On the flip side, sometimes you’ll be working with a derived class (or subclass) and realize that you’ve overwritten a method or attribute defined in that class’ base class (also called a parent or superclass) that you actually need. Have no fear! You can directly access the attributes or methods of a superclass with Python’s built-in super call.

The syntax looks like this:

class Derived(Base): def m(self): return super(Derived, self).m()

Where m() is a method from the base class.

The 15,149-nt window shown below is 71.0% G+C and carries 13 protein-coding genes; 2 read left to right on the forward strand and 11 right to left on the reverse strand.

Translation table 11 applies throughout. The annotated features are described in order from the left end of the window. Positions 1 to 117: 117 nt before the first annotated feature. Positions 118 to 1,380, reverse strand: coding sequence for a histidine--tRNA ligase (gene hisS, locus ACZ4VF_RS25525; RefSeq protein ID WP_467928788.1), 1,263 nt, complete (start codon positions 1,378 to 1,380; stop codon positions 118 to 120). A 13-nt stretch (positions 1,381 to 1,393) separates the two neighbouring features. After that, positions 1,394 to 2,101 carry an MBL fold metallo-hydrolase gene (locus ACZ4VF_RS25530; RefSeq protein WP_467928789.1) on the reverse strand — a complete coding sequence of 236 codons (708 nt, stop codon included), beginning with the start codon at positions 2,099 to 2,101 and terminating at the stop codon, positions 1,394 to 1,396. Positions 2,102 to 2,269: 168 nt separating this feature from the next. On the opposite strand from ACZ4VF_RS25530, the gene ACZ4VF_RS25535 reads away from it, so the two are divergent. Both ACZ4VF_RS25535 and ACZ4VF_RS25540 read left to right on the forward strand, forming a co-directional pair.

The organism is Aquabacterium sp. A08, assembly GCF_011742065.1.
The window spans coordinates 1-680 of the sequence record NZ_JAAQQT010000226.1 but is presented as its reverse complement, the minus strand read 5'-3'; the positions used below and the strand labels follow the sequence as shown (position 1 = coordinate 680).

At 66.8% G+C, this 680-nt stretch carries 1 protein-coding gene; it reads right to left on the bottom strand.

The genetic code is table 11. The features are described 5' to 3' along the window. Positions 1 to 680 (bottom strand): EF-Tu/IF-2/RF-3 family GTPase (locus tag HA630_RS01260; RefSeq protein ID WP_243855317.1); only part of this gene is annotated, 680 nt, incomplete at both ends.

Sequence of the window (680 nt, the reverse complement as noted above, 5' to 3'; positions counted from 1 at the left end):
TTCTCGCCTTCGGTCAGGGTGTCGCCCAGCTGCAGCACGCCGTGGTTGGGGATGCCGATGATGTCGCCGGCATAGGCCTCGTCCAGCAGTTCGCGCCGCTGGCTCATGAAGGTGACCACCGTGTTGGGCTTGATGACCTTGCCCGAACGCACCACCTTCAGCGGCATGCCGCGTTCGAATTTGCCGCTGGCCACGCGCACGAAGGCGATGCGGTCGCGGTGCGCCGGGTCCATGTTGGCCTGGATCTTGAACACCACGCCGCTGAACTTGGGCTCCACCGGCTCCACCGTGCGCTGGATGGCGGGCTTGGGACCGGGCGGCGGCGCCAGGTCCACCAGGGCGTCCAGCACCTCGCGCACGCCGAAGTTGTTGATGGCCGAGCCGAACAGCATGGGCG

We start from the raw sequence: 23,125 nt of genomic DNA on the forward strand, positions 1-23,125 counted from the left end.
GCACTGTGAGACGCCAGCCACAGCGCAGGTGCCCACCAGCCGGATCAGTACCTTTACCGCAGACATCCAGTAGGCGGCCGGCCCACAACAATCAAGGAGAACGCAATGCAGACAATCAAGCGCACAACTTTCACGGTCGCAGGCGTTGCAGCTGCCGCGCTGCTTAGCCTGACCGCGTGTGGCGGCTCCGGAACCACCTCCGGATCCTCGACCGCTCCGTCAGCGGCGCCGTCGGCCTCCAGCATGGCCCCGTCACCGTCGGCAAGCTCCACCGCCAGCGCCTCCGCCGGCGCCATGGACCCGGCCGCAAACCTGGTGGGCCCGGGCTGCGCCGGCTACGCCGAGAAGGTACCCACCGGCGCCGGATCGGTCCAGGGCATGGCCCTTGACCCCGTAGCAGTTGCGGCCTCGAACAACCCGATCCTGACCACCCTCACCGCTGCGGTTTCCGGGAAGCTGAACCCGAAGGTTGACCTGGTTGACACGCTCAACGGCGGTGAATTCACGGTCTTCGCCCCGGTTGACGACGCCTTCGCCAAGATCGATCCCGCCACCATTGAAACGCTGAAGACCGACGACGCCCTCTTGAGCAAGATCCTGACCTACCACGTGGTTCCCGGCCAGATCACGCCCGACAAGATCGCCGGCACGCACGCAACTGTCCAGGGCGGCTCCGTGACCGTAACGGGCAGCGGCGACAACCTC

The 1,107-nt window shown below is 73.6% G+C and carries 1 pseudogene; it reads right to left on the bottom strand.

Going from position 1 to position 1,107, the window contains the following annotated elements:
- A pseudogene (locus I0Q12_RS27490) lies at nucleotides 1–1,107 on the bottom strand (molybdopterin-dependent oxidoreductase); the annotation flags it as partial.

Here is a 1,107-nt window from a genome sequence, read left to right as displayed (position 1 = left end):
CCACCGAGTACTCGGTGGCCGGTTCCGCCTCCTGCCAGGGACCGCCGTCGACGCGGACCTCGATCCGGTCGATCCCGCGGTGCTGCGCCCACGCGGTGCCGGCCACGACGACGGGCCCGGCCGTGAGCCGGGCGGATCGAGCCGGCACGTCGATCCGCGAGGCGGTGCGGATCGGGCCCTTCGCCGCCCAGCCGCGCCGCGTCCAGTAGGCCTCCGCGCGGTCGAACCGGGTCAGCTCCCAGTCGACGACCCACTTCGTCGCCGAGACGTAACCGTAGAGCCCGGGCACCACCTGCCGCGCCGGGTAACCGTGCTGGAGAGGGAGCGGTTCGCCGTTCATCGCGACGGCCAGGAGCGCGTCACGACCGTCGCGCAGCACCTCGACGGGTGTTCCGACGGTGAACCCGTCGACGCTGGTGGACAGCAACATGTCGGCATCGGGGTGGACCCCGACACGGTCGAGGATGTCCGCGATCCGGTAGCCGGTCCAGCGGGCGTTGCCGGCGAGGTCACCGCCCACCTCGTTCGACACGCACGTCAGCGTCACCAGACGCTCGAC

First, inside your PartTimeEmployee class:

  • Add a new method called full_time_wage with the arguments self and hours.
  • That method should return the result of a super call to the calculate_wage method of PartTimeEmployee‘s parent class. Use the example above for help.

Then, after your class:

  • Create an instance of the PartTimeEmployee class called milton. Don’t forget to give it a name.
  • Finally, print out the result of calling his full_time_wage method. You should see his wage printed out at $20.00 per hour! (That is, for 10 hours, the result should be 200.00.)

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